Ask a Priest

Is satan female or Androgynous?

Nov 20, 2014

Good morrow Father Flynn,

Is satan actually a female or can satan assume male or female form? The reason I ask is:

Acts 19:35 – the city of Ephesus is the guardian of the temple of the great Artemis and of her image, which fell from Heaven.

Luke 10:18 – He replied, ” I saw satan fall like lightning from Heaven.”

Rev 12:9 – Dragon was hurled down.

Could this be the reason that so many do not like the prayers to the BVM [i.e. rosary, etc.]?

Thanks in advance,
Steve K

Asked at 10:00 pm on November 20th 2014

Dear Steve:

Satan, like the Angels, is a pure spirit without any body and hence neither male nor female.

We know from the accounts of a number of saints that Satan can assume a variety of bodily forms – animals, men or women – when he tries to tempt people. For example, St Anthony of Egypt was tempted by devils who appeared as wild beasts and also one as a woman.

It is also said that the devil appeared to St Colette not only as various animals but also as a dragon.

Satan fears Mary not because she is a woman, but because of her special place the the Mother of God. In Joan Carroll Cruz’s book, “Angels and Devils,” she quotes St Louis de Montfort as saying that: “Satan, being proud, suffers infinitely more from being beaten and punished by a little and humble handmaid of God, and her humility humbles him more than the divine power.”

Mary’s role as an intercessor for us is explained in the Catechism.

“969 “This motherhood of Mary in the order of grace continues uninterruptedly from the consent which she loyally gave at the Annunciation and which she sustained without wavering beneath the cross, until the eternal fulfillment of all the elect. Taken up to heaven she did not lay aside this saving office but by her manifold intercession continues to bring us the gifts of eternal salvation . . . . Therefore the Blessed Virgin is invoked in the Church under the titles of Advocate, Helper, Benefactress, and Mediatrix.”512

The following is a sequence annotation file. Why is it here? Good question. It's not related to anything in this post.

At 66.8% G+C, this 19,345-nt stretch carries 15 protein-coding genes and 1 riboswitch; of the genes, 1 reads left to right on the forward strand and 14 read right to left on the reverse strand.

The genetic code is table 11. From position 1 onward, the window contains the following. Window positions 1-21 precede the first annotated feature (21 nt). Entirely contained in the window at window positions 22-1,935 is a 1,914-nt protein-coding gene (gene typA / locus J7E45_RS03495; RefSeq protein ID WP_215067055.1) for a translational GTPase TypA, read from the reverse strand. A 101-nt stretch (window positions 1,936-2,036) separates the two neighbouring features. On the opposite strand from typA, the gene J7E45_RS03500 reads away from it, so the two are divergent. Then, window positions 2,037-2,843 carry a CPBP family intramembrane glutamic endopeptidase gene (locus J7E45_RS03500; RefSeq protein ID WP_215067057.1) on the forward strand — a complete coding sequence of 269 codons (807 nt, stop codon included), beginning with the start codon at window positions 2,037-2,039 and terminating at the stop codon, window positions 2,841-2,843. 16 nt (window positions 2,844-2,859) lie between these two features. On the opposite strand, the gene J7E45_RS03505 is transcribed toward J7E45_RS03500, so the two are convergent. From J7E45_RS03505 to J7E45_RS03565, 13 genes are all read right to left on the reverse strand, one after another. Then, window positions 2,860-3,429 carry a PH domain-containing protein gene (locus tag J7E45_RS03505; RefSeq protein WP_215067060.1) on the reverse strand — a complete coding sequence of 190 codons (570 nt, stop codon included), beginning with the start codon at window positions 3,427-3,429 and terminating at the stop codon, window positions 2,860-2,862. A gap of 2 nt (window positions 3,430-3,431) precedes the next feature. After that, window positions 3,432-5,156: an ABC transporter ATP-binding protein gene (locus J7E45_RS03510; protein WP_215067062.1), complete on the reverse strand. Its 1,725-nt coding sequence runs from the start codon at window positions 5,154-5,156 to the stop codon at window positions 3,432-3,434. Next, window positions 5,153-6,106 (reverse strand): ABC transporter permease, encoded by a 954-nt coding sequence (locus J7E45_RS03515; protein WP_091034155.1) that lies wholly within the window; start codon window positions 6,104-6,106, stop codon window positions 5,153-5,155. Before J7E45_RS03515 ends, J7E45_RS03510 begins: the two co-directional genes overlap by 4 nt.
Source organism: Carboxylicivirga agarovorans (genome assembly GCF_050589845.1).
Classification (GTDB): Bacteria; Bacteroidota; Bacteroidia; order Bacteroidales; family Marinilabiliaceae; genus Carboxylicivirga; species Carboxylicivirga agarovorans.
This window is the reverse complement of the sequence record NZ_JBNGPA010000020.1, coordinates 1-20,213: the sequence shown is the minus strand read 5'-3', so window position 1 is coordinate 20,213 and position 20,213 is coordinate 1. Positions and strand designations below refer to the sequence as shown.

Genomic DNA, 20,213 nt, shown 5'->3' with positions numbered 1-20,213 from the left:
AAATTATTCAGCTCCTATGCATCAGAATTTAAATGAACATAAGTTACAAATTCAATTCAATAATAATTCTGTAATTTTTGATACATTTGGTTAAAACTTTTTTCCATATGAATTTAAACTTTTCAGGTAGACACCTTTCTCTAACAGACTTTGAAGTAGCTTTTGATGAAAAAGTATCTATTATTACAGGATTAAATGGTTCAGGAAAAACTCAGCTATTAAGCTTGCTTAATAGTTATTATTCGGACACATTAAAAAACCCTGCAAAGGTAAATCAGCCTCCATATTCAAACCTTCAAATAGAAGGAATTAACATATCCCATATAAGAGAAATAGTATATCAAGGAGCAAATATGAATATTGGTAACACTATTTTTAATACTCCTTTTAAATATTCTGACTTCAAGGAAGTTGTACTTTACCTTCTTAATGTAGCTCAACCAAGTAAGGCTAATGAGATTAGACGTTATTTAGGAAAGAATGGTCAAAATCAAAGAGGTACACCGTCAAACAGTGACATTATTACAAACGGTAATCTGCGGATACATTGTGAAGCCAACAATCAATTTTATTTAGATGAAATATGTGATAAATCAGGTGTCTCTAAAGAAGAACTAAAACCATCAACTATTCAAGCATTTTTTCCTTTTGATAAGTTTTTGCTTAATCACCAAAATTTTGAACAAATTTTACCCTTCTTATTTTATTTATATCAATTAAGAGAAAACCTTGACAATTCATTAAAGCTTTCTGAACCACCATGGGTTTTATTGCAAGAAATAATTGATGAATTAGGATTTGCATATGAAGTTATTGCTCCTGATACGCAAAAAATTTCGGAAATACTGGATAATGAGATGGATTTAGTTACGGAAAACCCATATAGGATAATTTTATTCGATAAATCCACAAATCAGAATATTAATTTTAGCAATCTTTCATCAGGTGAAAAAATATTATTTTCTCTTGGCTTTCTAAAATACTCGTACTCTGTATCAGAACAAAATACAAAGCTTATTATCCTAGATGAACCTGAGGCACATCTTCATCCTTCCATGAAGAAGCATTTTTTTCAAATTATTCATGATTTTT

970 “Mary’s function as mother of men in no way obscures or diminishes this unique mediation of Christ, but rather shows its power. But the Blessed Virgin’s salutary influence on men . . . flows forth from the superabundance of the merits of Christ, rests on his mediation, depends entirely on it, and draws all its power from it.”513 “No creature could ever be counted along with the Incarnate Word and Redeemer; but just as the priesthood of Christ is shared in various ways both by his ministers and the faithful, and as the one goodness of God is radiated in different ways among his creatures, so also the unique mediation of the Redeemer does not exclude but rather gives rise to a manifold cooperation which is but a sharing in this one source.”514”

Replied at 02:29 am on December 01st 2014